September 20th, 2013

John Smith at Figge von Rosen

John Smith at Figge von Rosen

Artist: John Smith

Venue: Figge von Rosen, Cologne

Exhibition Title: Associations 

Date: June 21 – August 10, 2013

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John Smith at Figge von Rosen

John Smith at Figge von Rosen
Full gallery of images, videos, press release and link available after the jump.

Videos: 

John Smith, excerpt from Associations, 1975. 15mm, Farbe, Ton. 7 Min. Edition 5 +2 AP. Courtesy Tanya Leighton, Berlin.

 

John Smith, excerpt from Lost Sound, collaboration with Graeme Miller, 1998-2001. Video, Garbe, Ton. 28 min. Edition 1/5 + 2AP. Courtesy Tanya Leighton Gallery, Berlin.

 

John Smith, excerpt from The Black Tower, 1985­-1987. 16mm, Farbe, Lichtton. 24 Min. Edition 2/5 + 2AP. Courtesy Tanya Leighton Gallery, Berlin.

 

Images:

Images courtesy of Figge von Rosen, Cologne and Tanya Leighton Gallery, Berlin

Press Release:

We are proud to inaugurate with Associations on June 20, 2013, John Smith’s first solo exhibition in the Rhineland. Most recently he was shown here in 2009 in a group exhibition in the Temporary Gallery, Cologne. In 2010 he participated in the Berlin Biennial.

Besides Lost Sound, a video that was created between 1998 and 2001 in collaboration with Graeme Miller, we will show two earlier works, Associations (1975) and The Black Tower (1985-87).

In Lost Sound we see fragments of audio-tape that are lying in gutters or hanging on fences and trees in Hackney, a borough of London that has many immigrants amongst its population. The images of the audio-tapes are accompanied by popular music, mainly from Africa or Asia. However, we have no guarantee at all that the sounds are in fact taken from the pieces of tape that are shown in the filmed ima- ges. On the contrary, “Lost Sound […] playfully separates signifier and signified” (Ian Christie, English Eccentric, p. 64). While at the beginning of the video the “documentary”, authentic character prevails and while – thus – it is at first suggested that we are looking at images (and hearing sounds) that are true to life, the esthetic alienation, the rhythm, and the manipulation of image and sound gradually become more and more visible. With the supposedly documentary, but ever more intensely structured images and sounds, Smith creates a quasi-narrative sequence of images that have to deal with the location and its population.

Associations does not play with associations that are brought to life by music (and that let us think of the immigrants that lead a new life in London’s East End), but ra- ther with the associations that are triggered by the English language in its multi-sig- nificance, especially when it is spoken (for example in the pairings of words such as “to / two” or “generally / general”). A didactic monotone voice reads out loud a text by the American psycholinguist Herbert H. Clark, which dwells on the principles of the associative play on words. Smith illustrates this text with an ever faster se- quence of images that are related associatively to the single words and the syllables from which they are composed, exploring the ambiguities of language to suggest al- ternative meanings for these fragments of speech: “Smith sensuously stages the in- teraction of sound and image levels, producing hilarious combinations of words and images that do not always explain themselves immediately, for example when an ass, a sewing machine, or a horde of warriors on horseback appear in the film. The high speed of the image sequence causes the viewer to quickly lose track of the content and increasingly concentrate on the audiovisual stimuli of the association game” (Ingo Clauß, Association Games, p. 13f.).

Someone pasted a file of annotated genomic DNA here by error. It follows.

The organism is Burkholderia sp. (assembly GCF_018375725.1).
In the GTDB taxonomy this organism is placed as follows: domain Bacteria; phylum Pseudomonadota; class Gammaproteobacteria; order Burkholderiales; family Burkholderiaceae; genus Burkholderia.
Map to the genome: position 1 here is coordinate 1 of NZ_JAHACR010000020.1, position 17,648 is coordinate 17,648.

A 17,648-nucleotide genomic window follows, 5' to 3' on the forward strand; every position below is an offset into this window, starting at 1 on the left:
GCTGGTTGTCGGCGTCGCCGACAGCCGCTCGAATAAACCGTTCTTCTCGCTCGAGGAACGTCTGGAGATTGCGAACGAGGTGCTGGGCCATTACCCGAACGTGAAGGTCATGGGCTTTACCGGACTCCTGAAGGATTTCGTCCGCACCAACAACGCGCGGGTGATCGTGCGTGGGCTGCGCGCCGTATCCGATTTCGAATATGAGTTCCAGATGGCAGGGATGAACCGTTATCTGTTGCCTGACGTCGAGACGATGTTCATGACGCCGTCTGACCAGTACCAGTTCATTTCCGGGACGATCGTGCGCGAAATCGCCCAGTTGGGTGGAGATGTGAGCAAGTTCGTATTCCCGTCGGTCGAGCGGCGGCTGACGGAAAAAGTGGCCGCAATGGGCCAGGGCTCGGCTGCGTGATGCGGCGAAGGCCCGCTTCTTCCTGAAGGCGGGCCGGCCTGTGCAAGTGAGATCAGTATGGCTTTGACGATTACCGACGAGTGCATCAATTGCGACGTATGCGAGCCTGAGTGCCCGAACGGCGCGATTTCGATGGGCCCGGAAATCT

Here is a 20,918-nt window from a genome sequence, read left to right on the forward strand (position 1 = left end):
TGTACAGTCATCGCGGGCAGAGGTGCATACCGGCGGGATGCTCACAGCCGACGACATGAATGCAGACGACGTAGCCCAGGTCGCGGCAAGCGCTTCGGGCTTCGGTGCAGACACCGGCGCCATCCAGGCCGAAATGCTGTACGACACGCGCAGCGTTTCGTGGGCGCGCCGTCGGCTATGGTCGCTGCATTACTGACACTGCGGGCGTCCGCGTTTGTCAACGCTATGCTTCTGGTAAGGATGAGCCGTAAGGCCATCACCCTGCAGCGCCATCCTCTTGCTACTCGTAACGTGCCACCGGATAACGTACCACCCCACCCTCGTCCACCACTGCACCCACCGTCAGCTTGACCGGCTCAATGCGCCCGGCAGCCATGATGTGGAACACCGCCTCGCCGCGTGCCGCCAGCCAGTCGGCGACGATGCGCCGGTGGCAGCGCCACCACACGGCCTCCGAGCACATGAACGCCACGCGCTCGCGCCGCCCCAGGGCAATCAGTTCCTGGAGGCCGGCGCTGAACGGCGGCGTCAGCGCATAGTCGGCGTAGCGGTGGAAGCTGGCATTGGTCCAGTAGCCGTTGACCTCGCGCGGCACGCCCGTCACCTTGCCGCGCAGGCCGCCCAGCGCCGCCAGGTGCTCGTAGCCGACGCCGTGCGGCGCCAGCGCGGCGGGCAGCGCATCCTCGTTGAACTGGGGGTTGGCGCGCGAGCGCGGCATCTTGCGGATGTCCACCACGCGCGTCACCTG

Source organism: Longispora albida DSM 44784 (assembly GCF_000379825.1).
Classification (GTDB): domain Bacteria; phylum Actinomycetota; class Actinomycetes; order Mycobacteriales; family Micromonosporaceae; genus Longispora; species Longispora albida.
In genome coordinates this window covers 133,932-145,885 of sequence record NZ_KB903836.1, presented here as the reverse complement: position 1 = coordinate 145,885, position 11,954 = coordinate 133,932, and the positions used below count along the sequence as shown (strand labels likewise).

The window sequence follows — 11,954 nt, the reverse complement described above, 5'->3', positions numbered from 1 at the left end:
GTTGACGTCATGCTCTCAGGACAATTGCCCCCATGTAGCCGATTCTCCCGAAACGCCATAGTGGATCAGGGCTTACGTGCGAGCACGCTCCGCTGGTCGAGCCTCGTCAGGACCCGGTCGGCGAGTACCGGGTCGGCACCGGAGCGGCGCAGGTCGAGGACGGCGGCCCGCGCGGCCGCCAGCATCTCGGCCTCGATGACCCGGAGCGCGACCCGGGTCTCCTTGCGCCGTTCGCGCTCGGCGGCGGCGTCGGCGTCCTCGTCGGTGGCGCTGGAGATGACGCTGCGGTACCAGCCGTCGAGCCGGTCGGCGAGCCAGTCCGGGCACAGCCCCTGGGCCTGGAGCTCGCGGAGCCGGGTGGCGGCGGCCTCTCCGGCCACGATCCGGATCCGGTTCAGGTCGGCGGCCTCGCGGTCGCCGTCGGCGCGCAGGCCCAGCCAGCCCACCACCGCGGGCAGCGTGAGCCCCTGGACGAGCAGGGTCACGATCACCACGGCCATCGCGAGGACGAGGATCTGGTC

The Black Tower, the third film we are showing, has a – in comparison with the two works described above – conventional structure. A black tower seems to hunt the narrator and to force him into a state of paranoia: “The story is as simple as it is sini- ster: a man notices a black tower, seeing it again and again from different locations all over London; to his dismay, he realizes that the tower is visible to him alone. After an especially eerie encounter with the tower, he decides to stay home to avoid its presence” (Kathrin Meyer, John Smith’s The Black Tower: Close-Up Views of What Cannot Be Shown, p. 21f.). This psychodrama is created by simple images, mostly shot with a static camera: “I collected a series of images and then wrote a story around them. … I wanted the film to play with the edge between immersion in a psy- chological narrative and seeing the film for what it is – a material construction, an assemblage of assorted parts. So there are gradual movements between totally ab- stract manipulations of images and very straightforward narration” (John Smith in: John Smith talking film with Cate Elwes: Trespassing beyond the frame, p. 67).

Special thanks to Tanya Leighton Gallery, Berlin


Literature:

Ian Christie, English Eccentric, in: John Smith, ed. Tanya Leighton and Kathrin Meyer, Mousse Publishing, Milan / Sternberg Press, Berlin 2013, S. 47-70.

Ingo Clauß, Association Games, in: John Smith. Worst Case Scenario. Filme von 1975 bis 2003, Exhibition catalogue Neues Museum Weserburg, Bremen 2012, S. 13-15.

Kathrin Meyer, John Smith’s The Black Tower: Close-up Views of What Cannot Be Shown, in: John Smith, ed. Tanya Leighton and Kathrin Meyer, Mousse Publishing, Milan / Sternberg Press, Berlin 2013, S. 19-33.

John Smith in: John Smith talking film with Cate Elwes: Trespassing beyond the frame, in: John Smith. Film and Video Works 1972-2002, ed. Josephine Lanyon and Mark Cosgrove, Picture This Moving Image / Watershed Media Centre 2002, S. 64- 71.

Link: John Smith at Figge von Rosen

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